After a year of observing the team, Thibodeau assembled the TimberBulls: acquiring Jimmy Butler, Derrick Rose, Taj Gibson and Luol Deng and using similar coaching methods to the ones that worked for him in Chicago. He didn’t adapt in a rapidly changing league, and his notoriously stifling defense was porous and held back one of the best offensive teams in the NBA.

Given the keys to the car, he took a year to test drive it and then immediately gutted the engine, put in his own parts and promptly hit the gas and blew through the garage door, hit the mailbox and left skid marks in the driveway as he tried to turn the Wolves into an instant contender.

The entire process was destructive. Andrew Wiggins and Gorgui Dieng were signed to exorbitant extensions they have not lived up to, Jeff Teague was an expensive replacement for Ricky Rubio and Nemanja Bjelica was replaced by an older Anthony Tolliver who used up the mid-level exception and hardly played under him. While the most doubted TimberBulls lived up to expectations — Gibson’s contract was by and large a value, and Rose and Deng all were good when healthy — the best player in the group, Butler, became disgruntled and detonated the entire season last year before it even started.

Rosas made it clear that he is not building “Houston North.” Like the Bulls in the 2010s, who never were able to top the LeBron James-led Miami Heat, the Houston Rockets have not been able to wrest the Western Conference away from the Golden State Warriors. Furthermore, the Wolves have been notoriously behind the three-point revolution in roster construction, and therefore play, while the Daryl Morey Rockets have been on the vanguard of it.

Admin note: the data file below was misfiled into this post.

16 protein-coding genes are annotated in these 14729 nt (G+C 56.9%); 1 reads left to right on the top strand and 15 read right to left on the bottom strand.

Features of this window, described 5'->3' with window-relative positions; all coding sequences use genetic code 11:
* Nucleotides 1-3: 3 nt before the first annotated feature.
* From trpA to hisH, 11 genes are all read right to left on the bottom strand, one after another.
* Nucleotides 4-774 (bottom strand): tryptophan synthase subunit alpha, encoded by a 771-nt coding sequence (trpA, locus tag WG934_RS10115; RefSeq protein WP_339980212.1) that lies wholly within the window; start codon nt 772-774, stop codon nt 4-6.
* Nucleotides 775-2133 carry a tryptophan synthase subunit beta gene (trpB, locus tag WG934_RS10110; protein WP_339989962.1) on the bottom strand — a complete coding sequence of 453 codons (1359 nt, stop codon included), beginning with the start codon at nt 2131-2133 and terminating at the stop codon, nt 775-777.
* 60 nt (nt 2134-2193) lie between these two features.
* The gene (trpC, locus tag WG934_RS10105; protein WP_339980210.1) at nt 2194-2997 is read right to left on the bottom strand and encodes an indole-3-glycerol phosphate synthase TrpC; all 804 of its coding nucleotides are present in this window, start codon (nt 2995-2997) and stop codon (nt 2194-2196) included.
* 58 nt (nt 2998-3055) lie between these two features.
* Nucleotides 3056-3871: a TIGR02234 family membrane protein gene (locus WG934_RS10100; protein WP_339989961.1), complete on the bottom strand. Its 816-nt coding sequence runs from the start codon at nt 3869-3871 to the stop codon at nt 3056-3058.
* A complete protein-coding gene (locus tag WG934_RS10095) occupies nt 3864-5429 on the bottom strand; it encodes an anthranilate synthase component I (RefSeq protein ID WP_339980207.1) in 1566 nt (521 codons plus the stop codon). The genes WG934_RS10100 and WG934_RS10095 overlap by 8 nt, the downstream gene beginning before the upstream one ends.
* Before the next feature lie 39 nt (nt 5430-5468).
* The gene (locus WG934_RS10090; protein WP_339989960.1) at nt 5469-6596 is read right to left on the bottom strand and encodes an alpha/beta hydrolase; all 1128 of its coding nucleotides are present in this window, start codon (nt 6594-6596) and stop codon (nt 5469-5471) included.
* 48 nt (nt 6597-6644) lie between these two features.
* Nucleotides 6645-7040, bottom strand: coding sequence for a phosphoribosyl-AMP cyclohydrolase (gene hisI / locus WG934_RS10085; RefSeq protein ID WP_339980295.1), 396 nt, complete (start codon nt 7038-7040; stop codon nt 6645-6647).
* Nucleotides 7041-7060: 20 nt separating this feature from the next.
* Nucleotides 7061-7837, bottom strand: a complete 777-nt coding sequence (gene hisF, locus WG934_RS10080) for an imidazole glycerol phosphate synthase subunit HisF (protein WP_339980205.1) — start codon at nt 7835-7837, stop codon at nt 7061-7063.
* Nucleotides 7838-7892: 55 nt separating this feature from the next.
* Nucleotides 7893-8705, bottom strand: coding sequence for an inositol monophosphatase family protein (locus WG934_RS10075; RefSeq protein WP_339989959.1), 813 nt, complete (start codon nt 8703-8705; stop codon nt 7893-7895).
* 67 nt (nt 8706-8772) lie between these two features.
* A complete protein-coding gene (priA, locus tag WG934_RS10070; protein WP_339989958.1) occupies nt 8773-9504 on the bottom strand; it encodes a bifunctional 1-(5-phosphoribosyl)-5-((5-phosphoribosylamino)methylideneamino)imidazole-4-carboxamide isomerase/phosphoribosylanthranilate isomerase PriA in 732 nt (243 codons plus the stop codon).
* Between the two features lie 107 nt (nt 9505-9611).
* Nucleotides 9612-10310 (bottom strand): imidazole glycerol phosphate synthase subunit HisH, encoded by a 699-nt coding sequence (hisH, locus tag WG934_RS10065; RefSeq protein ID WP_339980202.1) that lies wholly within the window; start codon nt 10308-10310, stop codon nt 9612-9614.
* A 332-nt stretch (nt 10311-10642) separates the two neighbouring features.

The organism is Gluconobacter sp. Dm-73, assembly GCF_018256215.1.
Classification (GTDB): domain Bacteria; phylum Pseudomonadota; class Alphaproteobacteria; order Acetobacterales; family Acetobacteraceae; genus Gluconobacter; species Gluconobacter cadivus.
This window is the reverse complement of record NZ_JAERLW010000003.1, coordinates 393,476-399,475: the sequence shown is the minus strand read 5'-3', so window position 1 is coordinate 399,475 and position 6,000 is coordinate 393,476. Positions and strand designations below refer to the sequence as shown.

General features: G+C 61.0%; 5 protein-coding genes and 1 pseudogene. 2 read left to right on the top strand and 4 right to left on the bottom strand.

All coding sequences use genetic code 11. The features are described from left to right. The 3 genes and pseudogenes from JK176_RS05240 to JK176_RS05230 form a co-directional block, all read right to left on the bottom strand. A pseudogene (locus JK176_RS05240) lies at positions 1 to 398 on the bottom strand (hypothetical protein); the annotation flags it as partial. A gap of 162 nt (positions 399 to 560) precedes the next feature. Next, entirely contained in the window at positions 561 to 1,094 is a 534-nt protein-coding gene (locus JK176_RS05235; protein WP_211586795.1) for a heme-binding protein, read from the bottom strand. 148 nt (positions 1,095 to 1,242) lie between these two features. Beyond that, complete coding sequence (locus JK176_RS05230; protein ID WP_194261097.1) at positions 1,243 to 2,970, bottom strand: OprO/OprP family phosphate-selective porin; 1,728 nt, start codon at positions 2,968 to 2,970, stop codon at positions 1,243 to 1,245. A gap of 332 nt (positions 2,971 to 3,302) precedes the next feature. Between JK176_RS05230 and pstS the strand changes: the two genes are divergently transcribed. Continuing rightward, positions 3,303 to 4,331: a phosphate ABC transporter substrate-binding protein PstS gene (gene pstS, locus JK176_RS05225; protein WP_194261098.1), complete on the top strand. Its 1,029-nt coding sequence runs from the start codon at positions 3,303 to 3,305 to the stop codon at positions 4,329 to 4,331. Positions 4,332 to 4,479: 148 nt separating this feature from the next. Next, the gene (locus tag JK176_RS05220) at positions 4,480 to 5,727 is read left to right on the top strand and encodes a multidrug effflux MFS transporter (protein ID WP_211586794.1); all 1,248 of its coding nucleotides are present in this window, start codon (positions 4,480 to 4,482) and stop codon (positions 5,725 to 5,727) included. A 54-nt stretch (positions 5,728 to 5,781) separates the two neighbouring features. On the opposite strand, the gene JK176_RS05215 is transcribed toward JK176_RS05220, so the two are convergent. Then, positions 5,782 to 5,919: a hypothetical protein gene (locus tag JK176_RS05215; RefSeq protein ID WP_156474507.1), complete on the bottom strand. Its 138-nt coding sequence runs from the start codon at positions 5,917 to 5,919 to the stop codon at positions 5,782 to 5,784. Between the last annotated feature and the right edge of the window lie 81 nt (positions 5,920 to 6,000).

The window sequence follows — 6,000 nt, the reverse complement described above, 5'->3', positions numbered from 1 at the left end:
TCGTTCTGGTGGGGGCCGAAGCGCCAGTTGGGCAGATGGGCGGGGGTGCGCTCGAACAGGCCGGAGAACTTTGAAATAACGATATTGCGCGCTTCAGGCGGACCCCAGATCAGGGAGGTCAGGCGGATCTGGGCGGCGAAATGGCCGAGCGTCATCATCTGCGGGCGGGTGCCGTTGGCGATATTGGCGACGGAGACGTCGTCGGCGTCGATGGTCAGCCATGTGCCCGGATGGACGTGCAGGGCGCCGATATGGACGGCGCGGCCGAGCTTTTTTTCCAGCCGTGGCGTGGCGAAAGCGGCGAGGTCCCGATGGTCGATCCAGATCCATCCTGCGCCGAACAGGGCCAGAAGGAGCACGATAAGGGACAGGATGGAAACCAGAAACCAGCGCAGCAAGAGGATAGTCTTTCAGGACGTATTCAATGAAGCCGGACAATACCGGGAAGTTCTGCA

Rosas likely will not press the pedal all the way down the way Thibodeau did, given the results of the last regime. But he doesn’t have the luxury of time that the late Flip Saunders had when he was president and coach.

Saunders orchestrated the trade for Wiggins and drafted Towns. He was able to spend a year with Zach LaVine at point, developing him as a player while simultaneously tanking the season. Now Wiggins is in the middle of a max deal, and Towns’ starts next year. Rosas may have to wait a year to really overhaul the team, if only because Wiggins, Dieng and Teague’s deals will likely remain on the books and he has to figure out what he has in Dario Saric and Josh Okogie. But after that, the overhaul is going to have to come swiftly.

“There’s gonna be tangible change,” Rosas promised as he concluded his press conference, “and this market is going to feel it.”

He said he remembered how the city reacted to the Wolves first playoff win since the Garnett era when he was in town with the Rockets a year ago, and felt that they had enough to leave a successful organization. It was enough to leave a desirable city like Houston to come to Minnesota with his two small children, who joined him on the stage briefly while he was answering questions from fans.

He repeatedly said he and Taylor want to build the Wolves into a world-class organization focused on championship contention. But beyond that, he didn’t promise much.

“You guys are gonna hear it from me consistently — it’s action over words,” he said. “How we practice, how we play, how we put the roster together. Individual workouts. Player wellness. It’s gonna be different.”

How exactly Rosas will go about roster construction and style of play will become evident in time. But given the contrasts between him and Thibodeau, it seems like this team is headed in a very different direction.